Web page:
Further, the High Court relied upon the judgment of the SC in the matter of State Bank of India v. Ramakrishna and Another [(2018) 17 SCC 394], wherein the question before the SC was whether upon admission of the insolvency petition, the moratorium under Section 14 of IBC would apply to a personal guarantor of corporate debtor. It was observed in the above-mentioned judgment that the absence of mention of ‘personal guarantor’ in the provisions of Section 14 of IBC makes it clear that Section 14 has no application to personal guarantors of corporate debtor.
Further, the High Court relied upon the judgment of the SC in the matter of Laxmi Pat Surana v. Union of India and Another [(2021) 8 SCC 481], whereby the SC had held that the obligation of guarantor is coextensive and coterminous with that of the principal borrower, as stipulated under Section 128 (Surety’s liability) of the Indian Contract Act, 1872.
Thereafter, the High Court arrived at the conclusion that the sanction of a resolution plan and finality imparted to it by Section 31 (Approval of resolution plan) of IBC does not discharge the guarantor’s liability. Approval of a resolution plan does not ipso facto absolve the surety/ guarantor of his liability, which arises out of an independent contract of guarantee. Further, the nature and extent of the guarantor’s liability arising out of such guarantee shall depend upon the terms of the guarantee/ contract.
Decision of the High Court
In view of the aforesaid observations and the precedents, the High Court held that the contention of the Petitioner to challenge the recovery of electricity dues on the ground that approval of Plan of Corporate Debtor would ipso facto absolve the directors of the Corporate Debtor, who have stood as guarantor, from all liabilities in respect thereof whatsoever, cannot be accepted. Accordingly, the High Court dismissed the writ petition.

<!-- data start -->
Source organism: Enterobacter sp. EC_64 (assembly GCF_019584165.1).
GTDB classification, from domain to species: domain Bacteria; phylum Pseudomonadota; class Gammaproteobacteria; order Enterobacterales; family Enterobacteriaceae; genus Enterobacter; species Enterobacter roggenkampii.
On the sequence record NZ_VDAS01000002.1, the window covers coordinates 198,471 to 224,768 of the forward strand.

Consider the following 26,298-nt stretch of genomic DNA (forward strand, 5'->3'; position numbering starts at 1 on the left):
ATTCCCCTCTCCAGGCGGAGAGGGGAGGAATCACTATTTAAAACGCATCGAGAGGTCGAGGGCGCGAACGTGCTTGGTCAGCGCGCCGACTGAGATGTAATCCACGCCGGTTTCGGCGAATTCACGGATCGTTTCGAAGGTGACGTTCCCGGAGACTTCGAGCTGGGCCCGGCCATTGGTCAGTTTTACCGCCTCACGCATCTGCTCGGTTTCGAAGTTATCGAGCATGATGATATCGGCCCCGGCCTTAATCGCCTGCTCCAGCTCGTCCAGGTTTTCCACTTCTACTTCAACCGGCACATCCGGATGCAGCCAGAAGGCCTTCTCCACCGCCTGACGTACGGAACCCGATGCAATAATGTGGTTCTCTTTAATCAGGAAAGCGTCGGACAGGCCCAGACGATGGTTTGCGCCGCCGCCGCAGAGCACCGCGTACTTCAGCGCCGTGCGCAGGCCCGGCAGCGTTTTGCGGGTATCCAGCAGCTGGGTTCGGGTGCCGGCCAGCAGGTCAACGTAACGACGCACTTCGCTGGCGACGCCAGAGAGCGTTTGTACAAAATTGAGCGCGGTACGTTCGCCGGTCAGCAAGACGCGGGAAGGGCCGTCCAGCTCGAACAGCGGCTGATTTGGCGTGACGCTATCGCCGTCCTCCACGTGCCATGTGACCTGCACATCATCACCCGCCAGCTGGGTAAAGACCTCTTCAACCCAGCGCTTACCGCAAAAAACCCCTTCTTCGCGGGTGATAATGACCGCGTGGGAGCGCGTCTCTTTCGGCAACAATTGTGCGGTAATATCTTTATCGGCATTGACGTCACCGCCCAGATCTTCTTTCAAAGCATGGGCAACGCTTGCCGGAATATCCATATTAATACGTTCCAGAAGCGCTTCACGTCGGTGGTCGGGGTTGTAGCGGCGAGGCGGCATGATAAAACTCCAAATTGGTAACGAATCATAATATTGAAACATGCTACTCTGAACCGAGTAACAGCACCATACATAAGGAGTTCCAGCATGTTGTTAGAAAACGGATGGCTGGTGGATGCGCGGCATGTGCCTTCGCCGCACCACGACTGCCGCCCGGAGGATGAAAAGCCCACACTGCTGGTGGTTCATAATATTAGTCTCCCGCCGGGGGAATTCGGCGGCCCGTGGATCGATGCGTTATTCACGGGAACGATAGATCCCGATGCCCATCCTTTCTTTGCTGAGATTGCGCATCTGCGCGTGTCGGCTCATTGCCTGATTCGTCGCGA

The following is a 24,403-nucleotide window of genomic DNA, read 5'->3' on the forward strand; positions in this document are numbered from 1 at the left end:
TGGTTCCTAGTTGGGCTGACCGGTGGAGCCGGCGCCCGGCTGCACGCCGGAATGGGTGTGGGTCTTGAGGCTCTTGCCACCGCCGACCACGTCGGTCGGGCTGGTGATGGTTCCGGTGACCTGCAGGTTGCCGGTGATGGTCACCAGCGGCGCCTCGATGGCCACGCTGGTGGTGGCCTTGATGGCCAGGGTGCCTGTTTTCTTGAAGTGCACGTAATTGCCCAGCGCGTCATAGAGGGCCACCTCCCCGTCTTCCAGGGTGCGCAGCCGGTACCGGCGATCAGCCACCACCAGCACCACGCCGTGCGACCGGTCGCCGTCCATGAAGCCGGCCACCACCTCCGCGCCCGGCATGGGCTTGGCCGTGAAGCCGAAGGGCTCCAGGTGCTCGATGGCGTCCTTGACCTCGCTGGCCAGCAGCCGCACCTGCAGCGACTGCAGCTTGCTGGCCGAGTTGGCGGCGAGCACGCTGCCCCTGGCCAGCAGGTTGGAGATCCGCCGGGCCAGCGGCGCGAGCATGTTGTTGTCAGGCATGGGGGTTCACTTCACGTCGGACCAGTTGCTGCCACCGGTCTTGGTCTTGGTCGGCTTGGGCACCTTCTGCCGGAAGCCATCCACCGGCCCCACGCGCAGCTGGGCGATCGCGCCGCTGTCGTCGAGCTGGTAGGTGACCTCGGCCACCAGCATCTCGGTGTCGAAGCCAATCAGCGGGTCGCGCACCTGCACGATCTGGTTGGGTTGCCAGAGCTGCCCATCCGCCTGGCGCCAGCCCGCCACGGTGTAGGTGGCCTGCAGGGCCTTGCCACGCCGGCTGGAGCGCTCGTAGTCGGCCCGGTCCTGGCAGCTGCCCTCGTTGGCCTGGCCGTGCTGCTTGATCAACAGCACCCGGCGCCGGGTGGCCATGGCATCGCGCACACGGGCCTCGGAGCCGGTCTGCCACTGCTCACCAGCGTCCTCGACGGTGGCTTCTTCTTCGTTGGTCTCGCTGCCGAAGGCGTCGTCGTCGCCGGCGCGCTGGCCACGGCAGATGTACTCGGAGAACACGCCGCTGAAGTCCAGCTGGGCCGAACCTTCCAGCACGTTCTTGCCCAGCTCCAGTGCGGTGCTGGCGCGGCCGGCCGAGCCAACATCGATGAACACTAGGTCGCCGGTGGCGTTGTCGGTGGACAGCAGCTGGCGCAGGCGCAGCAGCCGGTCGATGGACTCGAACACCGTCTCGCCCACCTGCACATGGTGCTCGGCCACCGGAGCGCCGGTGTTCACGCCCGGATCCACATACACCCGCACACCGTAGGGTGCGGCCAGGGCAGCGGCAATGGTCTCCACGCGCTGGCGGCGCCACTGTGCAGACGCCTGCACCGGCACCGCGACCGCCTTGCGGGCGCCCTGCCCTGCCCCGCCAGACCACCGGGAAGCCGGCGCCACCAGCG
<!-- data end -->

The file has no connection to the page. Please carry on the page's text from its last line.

The High Court has rightly held that the challenge to Impugned Notice for recovery of electricity dues, issued jointly in the name of the directors of the Corporate Debtor, cannot be sustained on the ground that in view of approval of the Plan of the Corporate Debtor, all liabilities of directors who may be the guarantor, stood automatically discharged/ extinguished.
It is well-settled law that upon the approval of resolution plan pertaining to the corporate debtor, all liabilities, claims, dues and all waivers, reliefs, exemptions for past period, stands discharged/ extinguished, only in respect of the corporate debtor itself, but it does not discharge the directors of the Company, who may have stood as personal guarantors, from the liability of making the payments to the creditors/ requisite authorities as per the terms of the contract/ deed of guarantee executed by them.
Therefore, the present judgment of the High Court ensures that no director of a company or personal guarantor shall attempt to wriggle out of his responsibilities/ liabilities, on the ground that the resolution plan has already been approved and all liabilities have thus stood extinguished qua the directors/ guarantor.
For any query, please write to Mr. Bomi Daruwala at [email protected]DOWNLOAD NEWSLETTER